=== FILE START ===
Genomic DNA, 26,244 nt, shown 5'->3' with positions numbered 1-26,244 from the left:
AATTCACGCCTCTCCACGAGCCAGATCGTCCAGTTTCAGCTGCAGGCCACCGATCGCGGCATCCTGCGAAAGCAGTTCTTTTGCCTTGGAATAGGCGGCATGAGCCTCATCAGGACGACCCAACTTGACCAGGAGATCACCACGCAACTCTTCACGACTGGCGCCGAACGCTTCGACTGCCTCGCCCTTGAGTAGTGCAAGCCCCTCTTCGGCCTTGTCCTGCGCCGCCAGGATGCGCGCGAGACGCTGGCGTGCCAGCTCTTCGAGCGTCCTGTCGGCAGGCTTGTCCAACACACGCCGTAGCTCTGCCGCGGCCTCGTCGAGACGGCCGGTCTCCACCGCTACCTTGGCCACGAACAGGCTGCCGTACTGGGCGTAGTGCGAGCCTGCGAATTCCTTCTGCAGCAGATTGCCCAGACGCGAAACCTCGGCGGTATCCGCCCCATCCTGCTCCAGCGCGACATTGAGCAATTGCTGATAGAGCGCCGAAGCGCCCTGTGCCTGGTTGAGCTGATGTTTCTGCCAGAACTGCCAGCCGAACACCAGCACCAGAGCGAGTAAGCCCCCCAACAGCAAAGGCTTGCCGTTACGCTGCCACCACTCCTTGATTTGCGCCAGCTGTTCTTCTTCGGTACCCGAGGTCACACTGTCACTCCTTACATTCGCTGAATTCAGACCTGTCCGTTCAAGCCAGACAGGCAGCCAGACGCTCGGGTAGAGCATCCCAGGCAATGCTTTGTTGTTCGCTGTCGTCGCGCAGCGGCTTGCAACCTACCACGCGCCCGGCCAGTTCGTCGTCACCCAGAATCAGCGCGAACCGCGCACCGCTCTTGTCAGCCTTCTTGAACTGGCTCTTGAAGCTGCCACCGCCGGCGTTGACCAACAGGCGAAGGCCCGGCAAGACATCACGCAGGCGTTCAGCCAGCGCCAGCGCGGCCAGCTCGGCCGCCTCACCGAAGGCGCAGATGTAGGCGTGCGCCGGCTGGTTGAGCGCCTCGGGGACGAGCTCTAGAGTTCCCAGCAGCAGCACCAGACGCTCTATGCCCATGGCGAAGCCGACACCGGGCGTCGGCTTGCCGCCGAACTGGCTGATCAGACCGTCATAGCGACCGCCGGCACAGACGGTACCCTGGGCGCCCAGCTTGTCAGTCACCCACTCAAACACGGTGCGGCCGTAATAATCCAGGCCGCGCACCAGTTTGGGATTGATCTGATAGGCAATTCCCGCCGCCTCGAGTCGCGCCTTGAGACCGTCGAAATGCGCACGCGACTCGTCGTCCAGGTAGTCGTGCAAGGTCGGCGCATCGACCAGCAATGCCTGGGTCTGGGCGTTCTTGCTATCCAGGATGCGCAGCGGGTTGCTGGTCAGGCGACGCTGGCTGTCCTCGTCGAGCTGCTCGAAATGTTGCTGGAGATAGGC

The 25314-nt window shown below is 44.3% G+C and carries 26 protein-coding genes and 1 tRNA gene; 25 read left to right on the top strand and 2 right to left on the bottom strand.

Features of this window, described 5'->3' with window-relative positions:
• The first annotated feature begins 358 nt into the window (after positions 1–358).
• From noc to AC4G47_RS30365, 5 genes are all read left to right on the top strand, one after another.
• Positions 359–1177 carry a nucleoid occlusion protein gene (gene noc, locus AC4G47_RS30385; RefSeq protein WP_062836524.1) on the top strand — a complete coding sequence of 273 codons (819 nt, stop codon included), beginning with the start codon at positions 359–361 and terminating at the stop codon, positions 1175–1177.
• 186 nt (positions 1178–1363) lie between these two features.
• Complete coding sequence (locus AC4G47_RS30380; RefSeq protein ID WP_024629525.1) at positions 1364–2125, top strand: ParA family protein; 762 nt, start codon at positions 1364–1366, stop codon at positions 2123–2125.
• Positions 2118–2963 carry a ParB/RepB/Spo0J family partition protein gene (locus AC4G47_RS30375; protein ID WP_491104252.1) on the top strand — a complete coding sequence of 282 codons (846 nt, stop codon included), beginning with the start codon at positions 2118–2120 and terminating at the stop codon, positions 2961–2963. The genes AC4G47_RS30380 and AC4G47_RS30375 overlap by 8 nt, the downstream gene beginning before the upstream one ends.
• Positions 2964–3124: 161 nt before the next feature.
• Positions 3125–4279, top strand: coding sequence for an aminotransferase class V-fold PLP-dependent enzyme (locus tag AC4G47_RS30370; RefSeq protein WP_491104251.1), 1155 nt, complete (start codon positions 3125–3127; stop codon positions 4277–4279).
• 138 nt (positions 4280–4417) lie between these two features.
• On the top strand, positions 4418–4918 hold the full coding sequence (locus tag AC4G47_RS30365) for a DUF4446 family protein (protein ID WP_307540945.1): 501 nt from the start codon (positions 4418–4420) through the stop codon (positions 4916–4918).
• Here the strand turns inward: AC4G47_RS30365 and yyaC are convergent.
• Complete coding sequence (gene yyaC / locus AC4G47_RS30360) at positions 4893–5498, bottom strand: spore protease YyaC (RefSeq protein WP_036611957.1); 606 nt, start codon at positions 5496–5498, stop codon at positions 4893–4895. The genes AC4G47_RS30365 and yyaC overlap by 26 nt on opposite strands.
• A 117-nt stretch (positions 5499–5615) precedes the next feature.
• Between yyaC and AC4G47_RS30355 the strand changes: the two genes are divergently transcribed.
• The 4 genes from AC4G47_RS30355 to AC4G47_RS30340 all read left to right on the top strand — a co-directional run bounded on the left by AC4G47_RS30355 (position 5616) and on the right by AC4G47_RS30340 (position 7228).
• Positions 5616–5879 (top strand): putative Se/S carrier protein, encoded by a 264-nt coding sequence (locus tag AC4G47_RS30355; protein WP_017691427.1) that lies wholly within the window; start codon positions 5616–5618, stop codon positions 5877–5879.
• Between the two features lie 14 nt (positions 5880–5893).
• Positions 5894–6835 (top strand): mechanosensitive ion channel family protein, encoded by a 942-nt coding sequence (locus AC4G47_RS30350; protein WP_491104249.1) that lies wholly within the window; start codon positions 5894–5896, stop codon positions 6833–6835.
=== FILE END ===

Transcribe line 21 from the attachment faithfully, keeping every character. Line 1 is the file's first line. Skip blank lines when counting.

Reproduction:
• Between the two features lie 14 nt (positions 5880–5893).